You can't not plant something just because of what the neighbors have. Bring your roses and plant them and be vigilant. At the same time, now that you are going to be a neighbor to all those people, when you see them, you can bring up the topic. I'll bet many people don't even know about some of these kinds of diseases because all they see is that the rose continues to grow and bloom. And one year when it eventually dies, they'll just attribute it to something else, and get replacements.

An example is that I saw the hyper-thorniness on one of my rose bushes, but I didn't even know it was a problem. I just figured it was a weird aberration for that one stalk. The rest of the stalks were growing normally. The funny thing is that I gave that rose bush to someone on Craigslist because I didn't know about the virus problem at the time, and just wanted to redo the landscape. That bush happened to be one of the plants that had to go. The person was glad to get a free rose bush and he probably doesn't know about the issue either.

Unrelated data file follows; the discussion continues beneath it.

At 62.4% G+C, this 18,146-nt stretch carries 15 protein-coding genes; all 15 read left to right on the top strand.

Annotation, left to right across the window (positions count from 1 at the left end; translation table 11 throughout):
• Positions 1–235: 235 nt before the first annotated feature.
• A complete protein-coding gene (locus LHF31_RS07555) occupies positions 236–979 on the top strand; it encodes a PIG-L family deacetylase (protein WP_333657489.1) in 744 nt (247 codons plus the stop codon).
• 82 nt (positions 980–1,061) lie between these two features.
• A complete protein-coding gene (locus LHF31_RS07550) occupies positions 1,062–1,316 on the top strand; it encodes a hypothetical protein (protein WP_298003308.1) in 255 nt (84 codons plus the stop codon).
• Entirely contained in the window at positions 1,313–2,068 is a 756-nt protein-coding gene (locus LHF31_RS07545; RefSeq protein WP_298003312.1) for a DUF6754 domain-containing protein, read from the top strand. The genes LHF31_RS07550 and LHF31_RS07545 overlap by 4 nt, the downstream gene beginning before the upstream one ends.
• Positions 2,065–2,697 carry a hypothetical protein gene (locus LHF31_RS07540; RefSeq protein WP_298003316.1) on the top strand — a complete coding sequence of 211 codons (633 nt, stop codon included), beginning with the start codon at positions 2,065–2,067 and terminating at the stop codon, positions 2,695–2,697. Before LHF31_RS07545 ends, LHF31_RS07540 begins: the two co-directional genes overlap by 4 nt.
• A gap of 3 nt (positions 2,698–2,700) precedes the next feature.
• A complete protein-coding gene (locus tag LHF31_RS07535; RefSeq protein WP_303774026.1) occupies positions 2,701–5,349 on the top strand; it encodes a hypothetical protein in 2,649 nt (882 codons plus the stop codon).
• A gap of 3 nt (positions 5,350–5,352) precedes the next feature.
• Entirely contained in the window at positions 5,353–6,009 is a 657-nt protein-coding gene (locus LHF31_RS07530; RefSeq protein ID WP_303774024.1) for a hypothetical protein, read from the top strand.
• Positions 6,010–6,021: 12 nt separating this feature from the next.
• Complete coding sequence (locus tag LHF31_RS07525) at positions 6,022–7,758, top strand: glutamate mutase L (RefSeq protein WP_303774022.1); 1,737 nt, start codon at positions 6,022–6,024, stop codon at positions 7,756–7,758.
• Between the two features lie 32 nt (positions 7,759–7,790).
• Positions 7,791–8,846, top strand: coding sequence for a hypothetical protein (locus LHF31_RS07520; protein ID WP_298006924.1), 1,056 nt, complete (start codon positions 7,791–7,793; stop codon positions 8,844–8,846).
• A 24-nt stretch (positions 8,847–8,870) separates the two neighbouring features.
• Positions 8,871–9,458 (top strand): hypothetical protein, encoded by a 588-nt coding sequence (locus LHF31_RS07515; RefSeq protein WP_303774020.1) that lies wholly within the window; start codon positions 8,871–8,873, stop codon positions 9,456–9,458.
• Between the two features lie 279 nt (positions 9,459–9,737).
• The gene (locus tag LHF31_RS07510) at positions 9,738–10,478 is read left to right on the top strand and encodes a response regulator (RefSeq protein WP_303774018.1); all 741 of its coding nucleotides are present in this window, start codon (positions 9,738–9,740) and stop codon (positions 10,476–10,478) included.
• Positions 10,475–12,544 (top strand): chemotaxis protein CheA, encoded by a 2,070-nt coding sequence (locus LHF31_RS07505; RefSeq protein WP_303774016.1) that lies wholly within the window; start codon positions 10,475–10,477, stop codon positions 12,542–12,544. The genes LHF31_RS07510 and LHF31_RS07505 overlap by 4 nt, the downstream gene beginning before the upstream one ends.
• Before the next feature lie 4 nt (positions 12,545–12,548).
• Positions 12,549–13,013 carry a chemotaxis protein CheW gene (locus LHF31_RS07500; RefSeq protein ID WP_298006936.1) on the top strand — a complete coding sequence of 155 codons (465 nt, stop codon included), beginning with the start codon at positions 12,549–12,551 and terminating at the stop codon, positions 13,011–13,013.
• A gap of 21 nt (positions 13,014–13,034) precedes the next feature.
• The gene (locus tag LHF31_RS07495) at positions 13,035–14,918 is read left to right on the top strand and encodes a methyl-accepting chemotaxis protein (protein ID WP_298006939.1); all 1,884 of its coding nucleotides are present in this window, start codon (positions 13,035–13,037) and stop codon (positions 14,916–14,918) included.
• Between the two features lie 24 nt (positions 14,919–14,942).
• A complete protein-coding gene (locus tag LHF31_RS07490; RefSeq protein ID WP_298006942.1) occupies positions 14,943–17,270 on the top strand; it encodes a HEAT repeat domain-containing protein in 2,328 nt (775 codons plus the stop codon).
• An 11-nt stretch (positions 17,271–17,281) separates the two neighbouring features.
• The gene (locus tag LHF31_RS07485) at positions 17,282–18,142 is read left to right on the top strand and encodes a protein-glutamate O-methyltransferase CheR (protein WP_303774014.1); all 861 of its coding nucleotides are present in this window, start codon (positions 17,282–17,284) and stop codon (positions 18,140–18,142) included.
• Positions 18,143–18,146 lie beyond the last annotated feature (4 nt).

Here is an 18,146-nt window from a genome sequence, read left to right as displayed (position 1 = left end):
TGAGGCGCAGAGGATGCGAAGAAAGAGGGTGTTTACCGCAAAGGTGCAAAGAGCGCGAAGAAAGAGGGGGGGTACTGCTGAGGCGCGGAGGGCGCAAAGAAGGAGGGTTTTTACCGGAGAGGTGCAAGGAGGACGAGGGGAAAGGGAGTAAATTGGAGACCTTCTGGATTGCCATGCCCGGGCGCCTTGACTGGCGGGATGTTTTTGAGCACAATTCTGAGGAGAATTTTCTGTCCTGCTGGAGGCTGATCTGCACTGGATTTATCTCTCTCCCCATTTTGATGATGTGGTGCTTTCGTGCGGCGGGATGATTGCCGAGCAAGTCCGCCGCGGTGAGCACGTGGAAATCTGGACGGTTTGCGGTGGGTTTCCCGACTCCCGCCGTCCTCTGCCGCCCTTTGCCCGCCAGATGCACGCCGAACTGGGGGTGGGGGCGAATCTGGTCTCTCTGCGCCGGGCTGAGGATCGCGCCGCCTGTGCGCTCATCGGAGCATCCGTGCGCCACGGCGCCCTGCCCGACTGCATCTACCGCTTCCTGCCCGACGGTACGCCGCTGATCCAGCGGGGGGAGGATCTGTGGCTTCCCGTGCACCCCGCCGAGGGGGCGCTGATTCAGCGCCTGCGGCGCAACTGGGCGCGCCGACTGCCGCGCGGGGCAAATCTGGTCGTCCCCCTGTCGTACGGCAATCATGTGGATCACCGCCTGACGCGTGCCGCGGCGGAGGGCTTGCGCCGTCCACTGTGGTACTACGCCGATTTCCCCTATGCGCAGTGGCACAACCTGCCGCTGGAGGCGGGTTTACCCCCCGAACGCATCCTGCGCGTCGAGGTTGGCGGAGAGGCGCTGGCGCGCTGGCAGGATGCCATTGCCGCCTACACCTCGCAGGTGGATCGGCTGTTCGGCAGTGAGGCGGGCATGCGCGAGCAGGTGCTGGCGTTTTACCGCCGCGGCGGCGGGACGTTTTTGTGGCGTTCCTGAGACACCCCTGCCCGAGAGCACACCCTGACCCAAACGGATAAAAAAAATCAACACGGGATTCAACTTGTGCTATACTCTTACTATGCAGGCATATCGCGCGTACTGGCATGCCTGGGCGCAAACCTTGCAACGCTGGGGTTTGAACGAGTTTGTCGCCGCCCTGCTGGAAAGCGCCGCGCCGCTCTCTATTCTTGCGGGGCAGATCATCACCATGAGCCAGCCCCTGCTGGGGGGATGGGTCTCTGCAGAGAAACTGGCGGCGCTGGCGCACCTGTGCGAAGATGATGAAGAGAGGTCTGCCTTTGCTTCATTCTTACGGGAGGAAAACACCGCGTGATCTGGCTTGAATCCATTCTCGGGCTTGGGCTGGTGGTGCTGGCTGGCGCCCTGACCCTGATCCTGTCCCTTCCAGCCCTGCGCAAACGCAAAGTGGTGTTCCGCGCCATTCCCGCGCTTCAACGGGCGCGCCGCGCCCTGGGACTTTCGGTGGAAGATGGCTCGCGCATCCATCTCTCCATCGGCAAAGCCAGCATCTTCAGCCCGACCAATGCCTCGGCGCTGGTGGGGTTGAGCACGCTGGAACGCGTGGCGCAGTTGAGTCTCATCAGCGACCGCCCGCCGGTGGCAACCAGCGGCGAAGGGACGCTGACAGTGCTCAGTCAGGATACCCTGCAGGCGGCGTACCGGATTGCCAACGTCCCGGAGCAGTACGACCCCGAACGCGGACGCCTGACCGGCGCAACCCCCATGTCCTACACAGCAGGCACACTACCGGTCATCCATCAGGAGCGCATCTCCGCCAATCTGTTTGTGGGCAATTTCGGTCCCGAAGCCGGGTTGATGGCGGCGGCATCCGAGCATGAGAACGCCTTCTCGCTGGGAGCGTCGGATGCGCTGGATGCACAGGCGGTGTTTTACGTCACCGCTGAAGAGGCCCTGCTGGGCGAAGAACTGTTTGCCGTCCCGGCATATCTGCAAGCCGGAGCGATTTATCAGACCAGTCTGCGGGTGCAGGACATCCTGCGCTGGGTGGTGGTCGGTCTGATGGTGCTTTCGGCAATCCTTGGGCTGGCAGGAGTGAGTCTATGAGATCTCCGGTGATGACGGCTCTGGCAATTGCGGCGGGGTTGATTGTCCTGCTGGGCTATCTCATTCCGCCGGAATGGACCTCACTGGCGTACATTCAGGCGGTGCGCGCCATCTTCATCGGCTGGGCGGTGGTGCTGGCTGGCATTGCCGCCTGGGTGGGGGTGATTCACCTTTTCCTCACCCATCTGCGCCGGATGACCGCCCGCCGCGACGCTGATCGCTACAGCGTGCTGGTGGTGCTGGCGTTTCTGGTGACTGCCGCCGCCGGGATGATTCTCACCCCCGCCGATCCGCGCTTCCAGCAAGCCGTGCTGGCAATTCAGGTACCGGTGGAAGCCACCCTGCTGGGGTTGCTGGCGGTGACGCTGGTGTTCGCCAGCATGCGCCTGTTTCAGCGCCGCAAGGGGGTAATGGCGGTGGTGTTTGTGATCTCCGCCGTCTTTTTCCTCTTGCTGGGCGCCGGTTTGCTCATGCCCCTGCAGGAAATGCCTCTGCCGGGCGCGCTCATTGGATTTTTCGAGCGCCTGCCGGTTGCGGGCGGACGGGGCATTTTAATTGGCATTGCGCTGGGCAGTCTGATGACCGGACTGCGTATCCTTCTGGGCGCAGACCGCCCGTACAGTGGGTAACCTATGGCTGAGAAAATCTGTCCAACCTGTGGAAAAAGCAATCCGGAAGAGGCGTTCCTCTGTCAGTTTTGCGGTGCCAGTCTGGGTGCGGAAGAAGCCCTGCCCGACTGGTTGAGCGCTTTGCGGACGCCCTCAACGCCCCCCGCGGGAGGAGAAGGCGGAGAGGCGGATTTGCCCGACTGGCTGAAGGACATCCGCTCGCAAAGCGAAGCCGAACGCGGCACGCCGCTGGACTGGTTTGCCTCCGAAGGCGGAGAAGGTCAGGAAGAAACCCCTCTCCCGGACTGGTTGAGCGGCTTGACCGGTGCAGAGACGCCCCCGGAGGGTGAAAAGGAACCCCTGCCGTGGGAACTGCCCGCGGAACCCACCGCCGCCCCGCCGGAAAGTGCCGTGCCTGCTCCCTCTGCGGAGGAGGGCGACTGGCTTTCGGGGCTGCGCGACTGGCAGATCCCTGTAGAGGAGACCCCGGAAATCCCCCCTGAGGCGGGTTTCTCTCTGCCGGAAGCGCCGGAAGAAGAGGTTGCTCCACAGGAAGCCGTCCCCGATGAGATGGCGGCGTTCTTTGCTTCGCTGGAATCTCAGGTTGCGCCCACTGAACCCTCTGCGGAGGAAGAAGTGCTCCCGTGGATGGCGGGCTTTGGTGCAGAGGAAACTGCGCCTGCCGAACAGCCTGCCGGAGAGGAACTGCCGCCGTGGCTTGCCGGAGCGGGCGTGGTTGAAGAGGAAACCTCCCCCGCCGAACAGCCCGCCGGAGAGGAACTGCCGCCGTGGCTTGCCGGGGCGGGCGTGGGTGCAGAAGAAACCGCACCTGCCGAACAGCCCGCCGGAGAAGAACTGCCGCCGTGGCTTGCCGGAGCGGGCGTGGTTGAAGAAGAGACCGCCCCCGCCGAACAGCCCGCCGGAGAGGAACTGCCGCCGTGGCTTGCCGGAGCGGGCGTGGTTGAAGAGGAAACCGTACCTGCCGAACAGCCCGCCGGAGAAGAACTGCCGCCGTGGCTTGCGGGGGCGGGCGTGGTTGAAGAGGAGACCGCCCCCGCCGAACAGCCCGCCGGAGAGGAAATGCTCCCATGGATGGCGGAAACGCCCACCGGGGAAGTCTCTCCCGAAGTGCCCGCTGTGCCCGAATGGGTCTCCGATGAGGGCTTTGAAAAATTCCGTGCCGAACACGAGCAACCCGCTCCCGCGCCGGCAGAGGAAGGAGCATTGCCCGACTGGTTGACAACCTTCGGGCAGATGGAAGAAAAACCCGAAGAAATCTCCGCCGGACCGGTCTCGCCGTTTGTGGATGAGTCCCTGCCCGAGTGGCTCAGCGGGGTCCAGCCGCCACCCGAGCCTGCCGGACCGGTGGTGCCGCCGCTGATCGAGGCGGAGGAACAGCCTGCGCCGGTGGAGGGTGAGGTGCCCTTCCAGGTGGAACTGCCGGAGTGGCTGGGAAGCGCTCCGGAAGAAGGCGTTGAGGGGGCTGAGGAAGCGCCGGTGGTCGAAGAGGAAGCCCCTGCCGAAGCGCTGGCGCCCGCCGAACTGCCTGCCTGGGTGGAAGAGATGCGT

Bookmark   June 9, 2014 at 2:24PM
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hartwood

Just like Michael, I have had a time with RRD in the garden ... with 25 infections over the last two years. (sounds devastating, but you have to remember that I have nearly 700 roses) I thought I had searched out all the adjoining properties and destroyed the multiflora, but there was one that I missed. It was large and infected and nearly hidden by honeysuckle at ground level. That rose is gone now, as is all of the rest of the multiflora that I found in my searching for the past year. This spring (knock wood) I haven't had a new case of RRD show up yet.

Since you know what infected roses look like, keep vigilant with your garden, your mom's garden, and the gardens of your neighbors. Remove infected plants to limit the source of new infection in the future. If you find infected Knock Out, hound the person/company responsible for it until they remove it.